This year marked the 55th anniversary of the opening of MoMA’s photography exhibition The Family of Man, a show that was groundbreaking in its extent—503 images by 273 photographers originating in 69 countries—its physical design, and the numbers of people who experienced it.
Designed by architect Paul Rudolph, and featuring introductory text by poet Carl Sandburg, the exhibition opened on 53 Street in January 1955, and would be seen at 88 venues in 37 countries. Perhaps members of your family were among the 9 million who saw the exhibition at one of its locations, or some of the 2.5 million who had the accompanying catalog on their bookshelves at home.
Edward Steichen—photographer, painter, designer, and director of MoMA’s Department of Photography from 1947 to 1961—spent three years organizing the exhibition. During his tenure at MoMA, among the many other exhibitions he organized were Abstraction in Photography and Diogenes with a Camera.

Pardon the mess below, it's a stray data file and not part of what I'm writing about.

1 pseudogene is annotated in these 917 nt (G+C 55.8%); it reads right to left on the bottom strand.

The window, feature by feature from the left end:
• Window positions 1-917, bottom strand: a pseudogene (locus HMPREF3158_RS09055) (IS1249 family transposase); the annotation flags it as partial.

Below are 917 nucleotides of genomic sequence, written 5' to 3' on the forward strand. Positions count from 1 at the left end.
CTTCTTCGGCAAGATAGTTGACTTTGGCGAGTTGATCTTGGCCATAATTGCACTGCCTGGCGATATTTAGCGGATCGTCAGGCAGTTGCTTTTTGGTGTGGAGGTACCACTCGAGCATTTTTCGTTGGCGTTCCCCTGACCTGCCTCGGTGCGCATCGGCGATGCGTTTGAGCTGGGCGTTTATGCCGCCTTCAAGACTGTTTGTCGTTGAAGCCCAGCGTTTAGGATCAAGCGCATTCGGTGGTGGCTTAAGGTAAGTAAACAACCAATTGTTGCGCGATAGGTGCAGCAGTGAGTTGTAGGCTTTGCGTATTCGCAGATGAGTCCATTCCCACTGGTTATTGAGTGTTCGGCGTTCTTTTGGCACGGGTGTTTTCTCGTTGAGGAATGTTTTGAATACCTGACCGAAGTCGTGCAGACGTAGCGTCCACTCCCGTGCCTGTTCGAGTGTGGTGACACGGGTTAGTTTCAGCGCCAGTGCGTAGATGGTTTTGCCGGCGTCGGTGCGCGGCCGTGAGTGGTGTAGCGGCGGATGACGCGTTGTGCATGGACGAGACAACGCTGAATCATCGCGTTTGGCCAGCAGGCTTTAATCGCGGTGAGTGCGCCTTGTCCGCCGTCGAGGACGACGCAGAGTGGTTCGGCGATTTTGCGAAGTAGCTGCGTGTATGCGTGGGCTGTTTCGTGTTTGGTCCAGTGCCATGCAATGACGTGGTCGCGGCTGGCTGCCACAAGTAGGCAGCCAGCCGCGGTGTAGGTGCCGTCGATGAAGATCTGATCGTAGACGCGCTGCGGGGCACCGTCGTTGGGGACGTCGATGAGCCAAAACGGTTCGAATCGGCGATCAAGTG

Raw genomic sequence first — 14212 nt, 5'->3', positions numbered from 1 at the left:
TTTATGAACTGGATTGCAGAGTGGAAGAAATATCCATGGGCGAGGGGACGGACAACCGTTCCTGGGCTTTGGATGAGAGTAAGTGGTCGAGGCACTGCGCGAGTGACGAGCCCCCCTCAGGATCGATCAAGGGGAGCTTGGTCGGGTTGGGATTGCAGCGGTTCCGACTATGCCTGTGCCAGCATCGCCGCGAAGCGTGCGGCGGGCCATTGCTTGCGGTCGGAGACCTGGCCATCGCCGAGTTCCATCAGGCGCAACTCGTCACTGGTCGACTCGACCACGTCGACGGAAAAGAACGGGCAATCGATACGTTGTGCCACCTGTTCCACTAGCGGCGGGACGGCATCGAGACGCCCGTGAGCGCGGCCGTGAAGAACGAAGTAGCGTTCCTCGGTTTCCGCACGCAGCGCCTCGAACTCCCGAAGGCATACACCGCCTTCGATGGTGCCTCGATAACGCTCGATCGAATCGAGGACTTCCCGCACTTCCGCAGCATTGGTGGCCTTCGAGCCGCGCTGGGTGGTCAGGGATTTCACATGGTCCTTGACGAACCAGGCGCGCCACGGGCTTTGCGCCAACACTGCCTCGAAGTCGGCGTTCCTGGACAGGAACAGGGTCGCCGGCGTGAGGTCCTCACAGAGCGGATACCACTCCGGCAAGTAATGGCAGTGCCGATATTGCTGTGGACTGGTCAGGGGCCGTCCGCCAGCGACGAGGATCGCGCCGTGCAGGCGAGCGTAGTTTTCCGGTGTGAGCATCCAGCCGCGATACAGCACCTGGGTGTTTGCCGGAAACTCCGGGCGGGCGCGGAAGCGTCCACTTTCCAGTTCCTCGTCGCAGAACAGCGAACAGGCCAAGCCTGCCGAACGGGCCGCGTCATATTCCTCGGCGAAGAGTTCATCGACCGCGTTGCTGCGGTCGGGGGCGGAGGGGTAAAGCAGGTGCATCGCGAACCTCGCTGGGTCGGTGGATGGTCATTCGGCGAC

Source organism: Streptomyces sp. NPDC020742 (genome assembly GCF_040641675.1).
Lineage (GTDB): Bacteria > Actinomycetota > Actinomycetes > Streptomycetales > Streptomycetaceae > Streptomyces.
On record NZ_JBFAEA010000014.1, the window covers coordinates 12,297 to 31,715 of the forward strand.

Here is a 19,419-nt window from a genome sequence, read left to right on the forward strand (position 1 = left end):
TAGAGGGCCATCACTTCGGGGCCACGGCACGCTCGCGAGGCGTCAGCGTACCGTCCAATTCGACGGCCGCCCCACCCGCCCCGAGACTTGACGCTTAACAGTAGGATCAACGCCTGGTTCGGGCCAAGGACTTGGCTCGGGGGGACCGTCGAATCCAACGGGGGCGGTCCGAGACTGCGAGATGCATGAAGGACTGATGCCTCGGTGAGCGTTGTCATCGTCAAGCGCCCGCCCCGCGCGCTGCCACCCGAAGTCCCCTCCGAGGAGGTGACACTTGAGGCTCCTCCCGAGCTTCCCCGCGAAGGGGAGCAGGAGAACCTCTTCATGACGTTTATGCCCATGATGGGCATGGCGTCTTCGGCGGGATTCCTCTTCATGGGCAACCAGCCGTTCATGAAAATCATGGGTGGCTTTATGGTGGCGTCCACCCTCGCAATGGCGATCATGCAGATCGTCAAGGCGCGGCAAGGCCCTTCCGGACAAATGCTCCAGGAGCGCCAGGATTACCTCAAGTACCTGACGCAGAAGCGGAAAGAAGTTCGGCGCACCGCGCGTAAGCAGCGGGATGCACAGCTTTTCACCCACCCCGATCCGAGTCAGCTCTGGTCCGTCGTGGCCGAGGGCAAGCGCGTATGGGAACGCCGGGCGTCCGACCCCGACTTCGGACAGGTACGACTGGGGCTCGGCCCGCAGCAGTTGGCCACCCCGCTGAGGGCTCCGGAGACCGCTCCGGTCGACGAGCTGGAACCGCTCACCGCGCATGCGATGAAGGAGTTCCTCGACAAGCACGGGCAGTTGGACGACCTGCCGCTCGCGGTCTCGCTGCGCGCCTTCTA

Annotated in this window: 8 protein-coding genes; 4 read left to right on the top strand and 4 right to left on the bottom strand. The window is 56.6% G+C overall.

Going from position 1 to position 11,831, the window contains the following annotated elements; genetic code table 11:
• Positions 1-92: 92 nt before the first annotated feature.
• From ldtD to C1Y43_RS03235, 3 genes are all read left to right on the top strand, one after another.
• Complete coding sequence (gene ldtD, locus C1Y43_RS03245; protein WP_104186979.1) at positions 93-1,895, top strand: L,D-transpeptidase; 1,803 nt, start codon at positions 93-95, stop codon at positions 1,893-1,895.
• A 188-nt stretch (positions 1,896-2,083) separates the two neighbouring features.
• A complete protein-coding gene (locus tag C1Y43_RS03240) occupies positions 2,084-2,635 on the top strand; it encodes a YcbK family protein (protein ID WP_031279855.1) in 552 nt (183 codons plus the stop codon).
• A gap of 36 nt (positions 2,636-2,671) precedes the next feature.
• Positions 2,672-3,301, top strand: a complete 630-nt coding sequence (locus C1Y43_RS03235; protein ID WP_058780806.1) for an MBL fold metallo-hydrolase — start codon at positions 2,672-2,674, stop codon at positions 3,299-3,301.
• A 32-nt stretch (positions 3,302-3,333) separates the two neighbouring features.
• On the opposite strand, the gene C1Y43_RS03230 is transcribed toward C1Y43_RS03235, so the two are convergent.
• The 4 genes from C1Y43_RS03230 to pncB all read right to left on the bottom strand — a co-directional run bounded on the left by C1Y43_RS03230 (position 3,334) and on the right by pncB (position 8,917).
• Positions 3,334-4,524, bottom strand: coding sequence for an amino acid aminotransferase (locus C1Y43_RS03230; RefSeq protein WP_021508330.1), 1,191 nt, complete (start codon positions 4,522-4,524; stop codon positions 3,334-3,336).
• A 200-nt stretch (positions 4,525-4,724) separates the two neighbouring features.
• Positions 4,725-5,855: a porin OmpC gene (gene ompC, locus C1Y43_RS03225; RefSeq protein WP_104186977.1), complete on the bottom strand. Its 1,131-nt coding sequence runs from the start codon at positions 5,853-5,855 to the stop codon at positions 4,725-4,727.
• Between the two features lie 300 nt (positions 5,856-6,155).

Assembled in the Museum’s Department of Photography from 1968 to 1980, the Edward Steichen Archive contains a wealth of information about Steichen, The Family of Man, and many other exhibitions he organized. This rich resource, intended to aid study of Steichen’s life and creative output, includes original correspondence, photographs and sketches, still and moving images, tearsheets, and much more material still to be documented.
In September 2010, I began a one-year project rehousing and fully describing the Steichen Archive under the auspices of MoMA’s Museum Archives. When the project is completed next year, the collection will be fully accessible to researchers and scholars. Look for additional blog entries over the course of the year, as I discover more treasures from this fascinating archive.